Currently, employers have an absolute right to request that an employee provide a basic certification from a medical provider to establish that an absence was for a legitimate medical reason. While certain laws and other considerations will often restrict the detail of the information requested and/or provided, an employer can always ask that the employee provide medical documentation (i.e., a doctor’s note) indicating that his or her absence was for a legitimate medical reason. Some employers require such documentation as a matter of policy for each sick day; others only request them for extended absences or if they suspect foul play. In any event, the employer’s basic ability to obtain medical certification that the employee is using the sick time for legitimate reasons—even for a single day’s absence—has never been questioned.
Under the PSDI, however, employers may be precluded from requesting such documentation unless and until an employee is absent for “more than 24 consecutively scheduled work hours.” This would permit employees to use sick time to take three paid workdays off (assuming an 8-hour workday) without permitting the employer to verify that the absence is legitimate. For unscrupulous employees, the PSDI would permit them to use their sick time to extend vacations, create three-day weekends and stay home around the holidays with impunity and without providing any mechanism for the employer to confirm the need for the absence with a doctor. For example, the language of the PSDI suggests that if an employee has a track record of using his/her PSDI in questionable ways around the holidays (e.g., the day before Thanksgiving, New Year’s Eve, the Friday before Memorial Day), the employer, which reasonably suspects foul play, cannot require the employee to provide documentation supporting his/her use of sick time for such absences. While the employer may have other avenues to protect against such misconduct (hiring a private investigator, looking for evidence online or in social media posts), these measures are far more expensive, time-consuming and invasive of employee privacy than simply requiring (as is currently permitted) that the employee certify the legitimacy of each absence through documentation from a medical provider.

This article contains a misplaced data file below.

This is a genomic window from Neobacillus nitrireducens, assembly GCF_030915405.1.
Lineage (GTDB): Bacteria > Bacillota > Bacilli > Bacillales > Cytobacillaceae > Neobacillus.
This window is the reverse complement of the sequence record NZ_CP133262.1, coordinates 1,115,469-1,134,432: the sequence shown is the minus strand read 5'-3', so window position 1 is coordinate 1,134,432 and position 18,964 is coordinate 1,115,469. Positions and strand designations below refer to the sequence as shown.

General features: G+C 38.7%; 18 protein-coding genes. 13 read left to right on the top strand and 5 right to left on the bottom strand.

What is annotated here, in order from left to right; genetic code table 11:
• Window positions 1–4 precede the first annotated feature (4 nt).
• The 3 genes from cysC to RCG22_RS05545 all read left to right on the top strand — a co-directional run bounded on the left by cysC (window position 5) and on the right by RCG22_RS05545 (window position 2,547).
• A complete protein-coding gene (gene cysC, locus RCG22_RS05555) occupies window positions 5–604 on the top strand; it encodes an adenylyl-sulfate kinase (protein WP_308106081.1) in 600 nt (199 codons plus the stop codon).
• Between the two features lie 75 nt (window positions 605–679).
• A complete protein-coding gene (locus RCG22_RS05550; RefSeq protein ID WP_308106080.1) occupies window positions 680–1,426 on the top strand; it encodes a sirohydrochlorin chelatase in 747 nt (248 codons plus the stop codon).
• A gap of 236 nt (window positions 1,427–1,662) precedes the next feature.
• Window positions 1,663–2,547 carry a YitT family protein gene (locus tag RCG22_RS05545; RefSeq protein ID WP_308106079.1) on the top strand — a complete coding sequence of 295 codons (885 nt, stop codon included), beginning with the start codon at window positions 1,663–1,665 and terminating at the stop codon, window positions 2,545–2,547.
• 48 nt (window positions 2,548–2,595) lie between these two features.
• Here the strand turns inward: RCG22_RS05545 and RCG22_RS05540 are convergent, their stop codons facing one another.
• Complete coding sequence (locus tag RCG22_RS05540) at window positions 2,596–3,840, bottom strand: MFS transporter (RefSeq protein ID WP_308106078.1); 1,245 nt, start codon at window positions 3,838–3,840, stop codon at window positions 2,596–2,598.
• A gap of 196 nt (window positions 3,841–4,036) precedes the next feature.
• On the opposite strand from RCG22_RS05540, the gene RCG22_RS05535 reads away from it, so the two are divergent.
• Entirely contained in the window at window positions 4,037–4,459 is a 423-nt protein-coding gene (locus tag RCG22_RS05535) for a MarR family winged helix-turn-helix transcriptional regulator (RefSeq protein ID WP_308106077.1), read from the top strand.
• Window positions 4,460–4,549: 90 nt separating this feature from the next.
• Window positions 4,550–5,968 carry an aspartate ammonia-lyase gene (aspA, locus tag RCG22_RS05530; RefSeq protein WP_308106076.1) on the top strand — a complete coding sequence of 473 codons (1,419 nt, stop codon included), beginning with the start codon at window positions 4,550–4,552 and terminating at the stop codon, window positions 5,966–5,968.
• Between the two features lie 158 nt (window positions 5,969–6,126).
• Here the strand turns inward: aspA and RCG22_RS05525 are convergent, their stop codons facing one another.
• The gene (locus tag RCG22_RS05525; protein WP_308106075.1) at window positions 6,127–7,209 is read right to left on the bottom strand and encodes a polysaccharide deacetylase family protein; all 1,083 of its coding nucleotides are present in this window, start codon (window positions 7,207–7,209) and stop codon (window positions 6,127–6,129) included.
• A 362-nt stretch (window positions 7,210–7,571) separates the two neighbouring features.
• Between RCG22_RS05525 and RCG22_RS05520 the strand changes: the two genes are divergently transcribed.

The drafters of the PSDI appear not to have accounted for the practical issues the current language will inevitably create. One reasonable alternative approach would be for the PSDI to prohibit employers from denying employees’ use of accrued sick time or withholding pay while waiting on a medical certification, but to permit employers to request such certification regardless of the length of the employee’s absence. Such a structure would ensure that employees receive the sick days and pay to which they would be entitled under the PSDI, while also ensuring that employers can continue to police the use of sick time effectively and ensure it is not being abused.
If the PSDI does pass, it would be behoove the Massachusetts Legislature—or the attorney general, who would have regulatory power over the PSDI—to review these issues and consider legislative or regulatory fixes before the PSDI’s effective date of July 1, 2015.
In any event, all Massachusetts employers should be aware of the PSDI and its practical implications on their day-to-day business.